How to prepare for cybersecurity certifications?

The complete cybersecurity guide to preparing for certifications like CompTIA, OSCP, CySA+, CISSP, et al.

with anything practice and determination are the key, but it helps to know what even to focus on. I have previously written in detail on how to start a career in cybersecurity. If you have already read that post, you likely have a pretty good understanding now of where you want to be — what kind of role you see yourself in on an everyday basis and to figure out the next steps.

I prepared this guide to further answer some of the frequent questions I receive on my career counseling page. In this article I specifically cover what certifications you need for each types of cybersecurity roles and more importantly, how to prepare for them.

Ideally, it is best to identify a few roles that you believe you would be a good fit for, and look at their job descriptions. This gives you an idea of what skills or certifications you need to work on.

If your employer offers educational subsidy or tuition reimbursement as a part of your benefits package, ask them to cover the cost of your trainings and certifications! It is a win-win for your professional development and the employer when you become more skilled.

Penetration Testers & Ethical Hackers


When it comes to earning a certification to demonstrate your knowledge of ethical hacking and penetration testing, surely there’s plenty that will test you on theory and your knowledge of acronyms, and might be even more popular — such as Certified Ethical Hacker (CEH).

But I’m personally biased towards Offensive Security Certified Professional (OSCP) for one simple reason: You don’t take quizzes on paper to pass OSCP. Instead, you are actually given 4–5 systems (IP addresses) to hack and be creative — to craft your own exploits, within a 24 hour exam period. You are also given lab access to test systems that you can fiddle with, to prepare for the exam. That way you can rightfully claim, in a dignified manner, the title of being a “hacker.”

Hackers don’t merely pass tests, they hack systems — ethically or otherwise. But for that, you need to have a solid grasp on the concepts and be able to walk the walk. OSCP, for that reason, is upfront proof of your credibility as a hacker and penetration tester, and anyone with an OSCP typically earns instant respect of peers in the industry.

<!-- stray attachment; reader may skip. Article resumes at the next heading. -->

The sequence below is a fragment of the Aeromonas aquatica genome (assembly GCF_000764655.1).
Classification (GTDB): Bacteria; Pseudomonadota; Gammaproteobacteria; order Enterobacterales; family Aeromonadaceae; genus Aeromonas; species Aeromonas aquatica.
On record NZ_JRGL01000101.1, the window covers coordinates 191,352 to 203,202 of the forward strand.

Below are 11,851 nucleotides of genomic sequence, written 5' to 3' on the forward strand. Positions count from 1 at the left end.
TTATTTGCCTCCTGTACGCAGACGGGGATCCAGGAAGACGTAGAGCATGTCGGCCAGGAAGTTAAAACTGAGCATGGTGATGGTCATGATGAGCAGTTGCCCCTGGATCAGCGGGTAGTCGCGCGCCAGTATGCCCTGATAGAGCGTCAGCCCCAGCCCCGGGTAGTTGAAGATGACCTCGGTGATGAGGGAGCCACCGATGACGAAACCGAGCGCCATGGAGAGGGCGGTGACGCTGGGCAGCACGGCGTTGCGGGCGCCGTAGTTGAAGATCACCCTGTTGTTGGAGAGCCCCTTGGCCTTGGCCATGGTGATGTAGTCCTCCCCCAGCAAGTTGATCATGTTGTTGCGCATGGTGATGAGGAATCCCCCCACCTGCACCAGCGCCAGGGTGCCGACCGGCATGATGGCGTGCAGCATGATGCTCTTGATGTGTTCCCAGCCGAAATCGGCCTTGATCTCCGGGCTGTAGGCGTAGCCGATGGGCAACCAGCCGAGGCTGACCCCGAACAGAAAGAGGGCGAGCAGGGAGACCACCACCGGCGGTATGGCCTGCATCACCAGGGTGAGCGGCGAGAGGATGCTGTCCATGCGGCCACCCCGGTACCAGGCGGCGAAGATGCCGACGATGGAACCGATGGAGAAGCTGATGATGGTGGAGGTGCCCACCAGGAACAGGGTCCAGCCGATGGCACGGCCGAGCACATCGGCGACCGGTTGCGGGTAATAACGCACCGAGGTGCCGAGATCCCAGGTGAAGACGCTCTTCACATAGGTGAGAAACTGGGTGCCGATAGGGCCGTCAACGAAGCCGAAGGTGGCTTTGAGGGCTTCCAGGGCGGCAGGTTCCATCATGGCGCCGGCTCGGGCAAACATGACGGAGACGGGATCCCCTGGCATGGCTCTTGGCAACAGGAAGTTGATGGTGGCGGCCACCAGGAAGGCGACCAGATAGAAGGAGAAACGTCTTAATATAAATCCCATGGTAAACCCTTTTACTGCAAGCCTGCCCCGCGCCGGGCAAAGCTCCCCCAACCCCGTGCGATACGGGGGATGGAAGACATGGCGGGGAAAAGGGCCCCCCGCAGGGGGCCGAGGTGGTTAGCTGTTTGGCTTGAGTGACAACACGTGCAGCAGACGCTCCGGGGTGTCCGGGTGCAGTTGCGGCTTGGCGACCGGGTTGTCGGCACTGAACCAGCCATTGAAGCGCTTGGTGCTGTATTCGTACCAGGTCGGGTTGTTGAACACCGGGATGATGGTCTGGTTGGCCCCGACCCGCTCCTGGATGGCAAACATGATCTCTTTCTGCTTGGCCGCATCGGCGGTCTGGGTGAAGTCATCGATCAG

Now you are wondering, “how to prepare for OSCP?”
A lot of test takers — not all, but a significant number, fail OSCP on their first attempt mainly due to lack of preparation, or the inability to act on their feet in a limited time.

Surely, you can take a chance with preparing with OSCP using only their course materials and lab access. These may be enough for someone who is already familiar with the concepts and hacking in the real world, for example, at a full-time pen-tester job. But, I personally recommend The Complete Ethical Hacking Course Bundle because not only it covers the practical aspects of what you need for OSCP, the bundled courses also cover Wi-Fi hacking, web-app hacking, networking concepts, social engineering tricks and using Android as a hacking tool. This will not only help you with OSCP but other Offensive Security courses as well — and make you a better hacker by enhancing the breadth and depth of your knowledge.

SOC Consultant, Security Analysts & ‘Defenders’


There is a plethora of certs available in this category and the choice largely depends on your experience level. Beginners with absolutely minimal or no knowledge of the concepts may benefit from CompTIA’s Network+ and Security+ certifications — again, I want to emphasize these are basic level certs. If you are good with your fundamentals and need more thorough feel for being a full-time analyst, CySA+ maybe the next step. If you are ready to go advanced, CASP would be the ideal step. CompTIA’s website claims, “CASP is the only hands-on, performance certification for practitioners — not managers — at the advanced skill level of cybersecurity.”


The spot on recommendation here would be The Complete Course Bundle to Help You Pass the CompTIA Cybersecurity Analyst+ (CS0–001) exam on your 1st attempt. For one sweet price, discounted to $26, you now have access to 5 courses including practice tests exclusively geared towards the CySA+ (CSA+) certification from credible instructors.